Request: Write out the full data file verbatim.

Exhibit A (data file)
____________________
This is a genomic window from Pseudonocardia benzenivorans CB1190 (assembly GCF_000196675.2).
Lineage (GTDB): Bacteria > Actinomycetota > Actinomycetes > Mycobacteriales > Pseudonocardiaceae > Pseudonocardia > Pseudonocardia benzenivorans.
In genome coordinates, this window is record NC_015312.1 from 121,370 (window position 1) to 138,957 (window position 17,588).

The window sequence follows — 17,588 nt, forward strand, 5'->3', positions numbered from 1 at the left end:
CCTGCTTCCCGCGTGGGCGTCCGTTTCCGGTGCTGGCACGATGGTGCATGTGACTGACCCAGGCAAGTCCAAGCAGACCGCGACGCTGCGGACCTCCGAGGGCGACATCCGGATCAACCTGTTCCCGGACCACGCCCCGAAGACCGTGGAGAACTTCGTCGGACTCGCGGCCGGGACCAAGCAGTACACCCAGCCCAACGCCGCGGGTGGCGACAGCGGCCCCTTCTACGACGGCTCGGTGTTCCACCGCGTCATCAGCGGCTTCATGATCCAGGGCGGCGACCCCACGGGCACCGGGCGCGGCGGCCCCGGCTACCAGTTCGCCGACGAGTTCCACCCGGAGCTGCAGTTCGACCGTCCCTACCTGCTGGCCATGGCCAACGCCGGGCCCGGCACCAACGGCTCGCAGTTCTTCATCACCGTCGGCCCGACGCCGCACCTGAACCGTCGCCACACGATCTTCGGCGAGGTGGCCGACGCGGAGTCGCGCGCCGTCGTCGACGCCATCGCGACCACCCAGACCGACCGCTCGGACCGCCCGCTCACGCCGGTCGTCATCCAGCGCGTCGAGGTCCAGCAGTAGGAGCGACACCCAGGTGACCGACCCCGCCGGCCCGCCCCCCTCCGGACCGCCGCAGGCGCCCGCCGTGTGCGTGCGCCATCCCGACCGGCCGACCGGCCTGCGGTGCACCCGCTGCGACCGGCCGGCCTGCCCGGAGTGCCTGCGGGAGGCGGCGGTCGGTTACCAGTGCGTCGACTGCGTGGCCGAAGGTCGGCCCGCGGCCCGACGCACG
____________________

This is a genomic window from Pseudonocardia benzenivorans CB1190 (assembly GCF_000196675.2).
Lineage (GTDB): Bacteria > Actinomycetota > Actinomycetes > Mycobacteriales > Pseudonocardiaceae > Pseudonocardia > Pseudonocardia benzenivorans.
In genome coordinates, this window is record NC_015312.1 from 121,370 (window position 1) to 138,957 (window position 17,588).

The window sequence follows — 17,588 nt, forward strand, 5'->3', positions numbered from 1 at the left end:
CCTGCTTCCCGCGTGGGCGTCCGTTTCCGGTGCTGGCACGATGGTGCATGTGACTGACCCAGGCAAGTCCAAGCAGACCGCGACGCTGCGGACCTCCGAGGGCGACATCCGGATCAACCTGTTCCCGGACCACGCCCCGAAGACCGTGGAGAACTTCGTCGGACTCGCGGCCGGGACCAAGCAGTACACCCAGCCCAACGCCGCGGGTGGCGACAGCGGCCCCTTCTACGACGGCTCGGTGTTCCACCGCGTCATCAGCGGCTTCATGATCCAGGGCGGCGACCCCACGGGCACCGGGCGCGGCGGCCCCGGCTACCAGTTCGCCGACGAGTTCCACCCGGAGCTGCAGTTCGACCGTCCCTACCTGCTGGCCATGGCCAACGCCGGGCCCGGCACCAACGGCTCGCAGTTCTTCATCACCGTCGGCCCGACGCCGCACCTGAACCGTCGCCACACGATCTTCGGCGAGGTGGCCGACGCGGAGTCGCGCGCCGTCGTCGACGCCATCGCGACCACCCAGACCGACCGCTCGGACCGCCCGCTCACGCCGGTCGTCATCCAGCGCGTCGAGGTCCAGCAGTAGGAGCGACACCCAGGTGACCGACCCCGCCGGCCCGCCCCCCTCCGGACCGCCGCAGGCGCCCGCCGTGTGCGTGCGCCATCCCGACCGGCCGACCGGCCTGCGGTGCACCCGCTGCGACCGGCCGGCCTGCCCGGAGTGCCTGCGGGAGGCGGCGGTCGGTTACCAGTGCGTCGACTGCGTGGCCGAAGGTCGGCCCGCGGCCCGACGCACG